Most of us use products made in China every day and are aware of its growing economic power as a factory to the world. But China intends to become a developed nation by mid-century and integral to this ambition is its intense focus on innovation.
Moving manufacturing operations back home is in full swing in the US and UK, and is starting to happen here, as Alan Johnson reports.
Not too long ago, when Western CEOs pondered China’s fast-growing market and billion-plus potential customers, their eyes would fill with dollar signs. But these days, thoughts of China are more likely to elicit serious soul-searching, as some of the companies that eagerly dove into China have withdrawn.
There are rumours that Apple is working with Sydney company Sonder Design to develop a special “E-Ink” keyboard for release with the 2018 MacBook.
Swinburne University of Technology, Shandong University Weihai (SDUW), Weihai Economic and Technological Development Zone (WZ) and the Australian Education and Management Group (AEMG) have announced an advanced manufacturing centre, to launch early next year.
Despite last-minute efforts by the Obama administration, the US Congress’ ratification of the Trans-Pacific Partnership (TPP) agreement is in serious danger.
LaserBond has secured a contract to provide technology services for a Chinese minerals processing equipment manufacturer.
The founder of South Australian manufacturer Hegs has said a growing number of contracts is expected to double the company’s headcount.
Chinese steel output will continue to increase modestly, BHP Billiton is predicting, contrary to some analysts’ predictions.
The federal government has defended Chinese-made army dress uniforms, saying that the successful tenderer would pay three times more to make them here.
Senator Nick Xenophon has criticised the manufacture of army non-combat clothing in China.
A senior Chinese official has said Chinese steel demand peaked two years ago, and called Australia’s attitude to steel dumping “ridiculous”.
Viewpoints: do foreigners have more freedom to invest in Australia than in almost any other country?
Prime Minister Malcolm Turnbull recently said: “China has more freedom to invest in Australia, indeed all foreigners have more freedom to invest in Australia, than almost any other country.”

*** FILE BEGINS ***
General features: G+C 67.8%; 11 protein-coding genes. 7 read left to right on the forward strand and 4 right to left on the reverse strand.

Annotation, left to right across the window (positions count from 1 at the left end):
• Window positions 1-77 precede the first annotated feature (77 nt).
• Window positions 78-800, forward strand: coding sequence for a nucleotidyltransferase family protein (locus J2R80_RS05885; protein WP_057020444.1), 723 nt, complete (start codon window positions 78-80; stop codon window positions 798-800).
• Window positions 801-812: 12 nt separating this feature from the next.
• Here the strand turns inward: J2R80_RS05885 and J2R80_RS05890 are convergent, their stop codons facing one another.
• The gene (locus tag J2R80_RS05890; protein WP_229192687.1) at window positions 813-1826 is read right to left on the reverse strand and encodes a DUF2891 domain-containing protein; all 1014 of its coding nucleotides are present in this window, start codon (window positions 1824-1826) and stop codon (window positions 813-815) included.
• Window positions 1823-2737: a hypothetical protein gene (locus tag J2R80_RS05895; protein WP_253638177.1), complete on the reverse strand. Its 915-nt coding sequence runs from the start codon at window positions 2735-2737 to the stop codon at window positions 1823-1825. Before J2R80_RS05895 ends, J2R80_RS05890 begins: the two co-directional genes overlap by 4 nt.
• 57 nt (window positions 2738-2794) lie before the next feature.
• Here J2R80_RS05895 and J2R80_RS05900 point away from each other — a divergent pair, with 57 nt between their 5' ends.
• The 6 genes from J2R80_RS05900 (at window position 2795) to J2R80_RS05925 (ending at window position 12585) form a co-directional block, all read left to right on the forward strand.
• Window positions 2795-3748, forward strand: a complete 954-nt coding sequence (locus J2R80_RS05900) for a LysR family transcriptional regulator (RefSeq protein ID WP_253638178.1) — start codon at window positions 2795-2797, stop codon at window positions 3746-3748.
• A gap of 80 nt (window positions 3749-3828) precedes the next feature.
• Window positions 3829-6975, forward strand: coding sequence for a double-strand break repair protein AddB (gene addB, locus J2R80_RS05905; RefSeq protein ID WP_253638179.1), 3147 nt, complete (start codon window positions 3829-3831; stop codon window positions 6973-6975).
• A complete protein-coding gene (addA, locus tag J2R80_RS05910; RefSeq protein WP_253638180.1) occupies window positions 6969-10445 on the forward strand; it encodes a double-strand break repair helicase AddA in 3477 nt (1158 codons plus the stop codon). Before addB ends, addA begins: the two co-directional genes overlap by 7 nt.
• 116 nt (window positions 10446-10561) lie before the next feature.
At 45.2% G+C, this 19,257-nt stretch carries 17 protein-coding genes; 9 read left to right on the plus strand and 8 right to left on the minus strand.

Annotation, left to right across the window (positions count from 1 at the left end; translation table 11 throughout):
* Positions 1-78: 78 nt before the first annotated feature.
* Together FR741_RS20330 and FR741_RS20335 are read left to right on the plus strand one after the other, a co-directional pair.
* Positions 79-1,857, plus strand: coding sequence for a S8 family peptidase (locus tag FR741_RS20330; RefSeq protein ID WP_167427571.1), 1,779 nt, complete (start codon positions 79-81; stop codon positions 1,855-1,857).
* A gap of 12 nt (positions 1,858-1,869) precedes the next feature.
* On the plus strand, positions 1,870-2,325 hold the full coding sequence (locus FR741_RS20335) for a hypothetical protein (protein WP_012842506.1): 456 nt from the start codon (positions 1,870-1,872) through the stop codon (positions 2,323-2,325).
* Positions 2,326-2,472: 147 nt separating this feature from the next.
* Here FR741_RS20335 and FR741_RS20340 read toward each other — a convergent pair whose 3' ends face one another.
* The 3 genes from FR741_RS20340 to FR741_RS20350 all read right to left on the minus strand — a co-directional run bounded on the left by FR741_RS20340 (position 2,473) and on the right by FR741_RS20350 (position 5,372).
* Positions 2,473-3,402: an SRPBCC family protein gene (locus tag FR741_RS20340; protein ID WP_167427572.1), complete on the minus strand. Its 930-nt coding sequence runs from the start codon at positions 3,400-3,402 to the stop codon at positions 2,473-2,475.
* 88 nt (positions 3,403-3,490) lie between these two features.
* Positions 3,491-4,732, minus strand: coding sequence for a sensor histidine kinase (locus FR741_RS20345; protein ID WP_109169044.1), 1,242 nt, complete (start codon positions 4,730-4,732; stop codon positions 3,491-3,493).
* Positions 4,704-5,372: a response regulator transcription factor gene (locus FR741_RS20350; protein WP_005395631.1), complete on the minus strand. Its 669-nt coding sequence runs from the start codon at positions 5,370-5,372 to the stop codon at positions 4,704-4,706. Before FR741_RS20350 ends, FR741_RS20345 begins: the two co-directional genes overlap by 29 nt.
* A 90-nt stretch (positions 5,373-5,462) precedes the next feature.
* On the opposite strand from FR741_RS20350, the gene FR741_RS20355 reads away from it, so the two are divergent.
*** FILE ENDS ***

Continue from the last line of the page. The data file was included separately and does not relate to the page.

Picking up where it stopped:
But is this true? We asked two experts to discuss the evidence for and against this statement.
The two-day Group of 20 leaders’ summit has agreed to the creation of a “steel forum”, which would monitor China’s pledge to cutting its steel output, though the issue remains economically sensitive within Australia.
China’s state-run media has urged India not to lose focus on lower-cost manufacturing and the benefits of moving its country through industrialisation.
Concern over the employment consequences of globalisation is again driving political debate. Look no further than the United Kingdom’s exit from the European Union and the rise of protectionism in American and Australian politics to see the disenfranchisement of low-skill workers with the effects of international trade.
Dairy co-operative Murray Goulburn has increased net profit by 61.2 per cent, despite a turbulent year in which it retrospectively cut its farmgate milk price.
Laundry products maker Pental has said it hopes to capitalise on the Chinese demand for Australian dairy products after recently delivering its first shipment of goat’s milk soap.
Britax Australia workers will rally in shopping centres, following the company’s May announcement that it will close its Melbourne factory and outsource production to China.
GE Power has announced that it has completed the acquisition of the Heat Recovery Steam Generator (HRSG) business of Doosan Engineering & Construction for $USD250 million. Originally announced in May, the Doosan Engineering & Construction HRSG acquisition will help GE Power meet the growing demand for its combined-cycle power plant solutions, which utilize HRSG technology, … Continue reading GE buys out Doosan’s Steam Generator Business